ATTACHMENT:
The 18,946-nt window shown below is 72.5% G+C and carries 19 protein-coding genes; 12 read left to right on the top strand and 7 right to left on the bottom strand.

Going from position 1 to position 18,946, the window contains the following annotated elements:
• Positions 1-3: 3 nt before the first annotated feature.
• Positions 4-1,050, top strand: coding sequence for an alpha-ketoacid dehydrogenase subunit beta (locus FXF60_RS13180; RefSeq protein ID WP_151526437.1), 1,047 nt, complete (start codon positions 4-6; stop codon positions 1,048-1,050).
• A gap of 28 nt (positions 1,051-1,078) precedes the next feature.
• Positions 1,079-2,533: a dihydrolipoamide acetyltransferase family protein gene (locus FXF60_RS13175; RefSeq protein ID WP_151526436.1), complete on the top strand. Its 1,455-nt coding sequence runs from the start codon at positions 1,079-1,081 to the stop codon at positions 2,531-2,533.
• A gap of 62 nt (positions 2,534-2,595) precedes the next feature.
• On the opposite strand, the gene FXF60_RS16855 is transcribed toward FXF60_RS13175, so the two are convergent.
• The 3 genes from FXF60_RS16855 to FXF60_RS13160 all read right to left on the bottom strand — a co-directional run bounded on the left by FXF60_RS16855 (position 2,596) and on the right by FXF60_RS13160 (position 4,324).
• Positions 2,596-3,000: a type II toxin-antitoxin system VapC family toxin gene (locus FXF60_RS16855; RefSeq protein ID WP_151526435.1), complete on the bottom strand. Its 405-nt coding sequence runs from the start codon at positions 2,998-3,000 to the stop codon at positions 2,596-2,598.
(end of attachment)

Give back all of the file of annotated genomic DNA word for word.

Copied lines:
The 18,946-nt window shown below is 72.5% G+C and carries 19 protein-coding genes; 12 read left to right on the top strand and 7 right to left on the bottom strand.

Going from position 1 to position 18,946, the window contains the following annotated elements:
• Positions 1-3: 3 nt before the first annotated feature.
• Positions 4-1,050, top strand: coding sequence for an alpha-ketoacid dehydrogenase subunit beta (locus FXF60_RS13180; RefSeq protein ID WP_151526437.1), 1,047 nt, complete (start codon positions 4-6; stop codon positions 1,048-1,050).
• A gap of 28 nt (positions 1,051-1,078) precedes the next feature.
• Positions 1,079-2,533: a dihydrolipoamide acetyltransferase family protein gene (locus FXF60_RS13175; RefSeq protein ID WP_151526436.1), complete on the top strand. Its 1,455-nt coding sequence runs from the start codon at positions 1,079-1,081 to the stop codon at positions 2,531-2,533.
• A gap of 62 nt (positions 2,534-2,595) precedes the next feature.
• On the opposite strand, the gene FXF60_RS16855 is transcribed toward FXF60_RS13175, so the two are convergent.
• The 3 genes from FXF60_RS16855 to FXF60_RS13160 all read right to left on the bottom strand — a co-directional run bounded on the left by FXF60_RS16855 (position 2,596) and on the right by FXF60_RS13160 (position 4,324).
• Positions 2,596-3,000: a type II toxin-antitoxin system VapC family toxin gene (locus FXF60_RS16855; RefSeq protein ID WP_151526435.1), complete on the bottom strand. Its 405-nt coding sequence runs from the start codon at positions 2,998-3,000 to the stop codon at positions 2,596-2,598.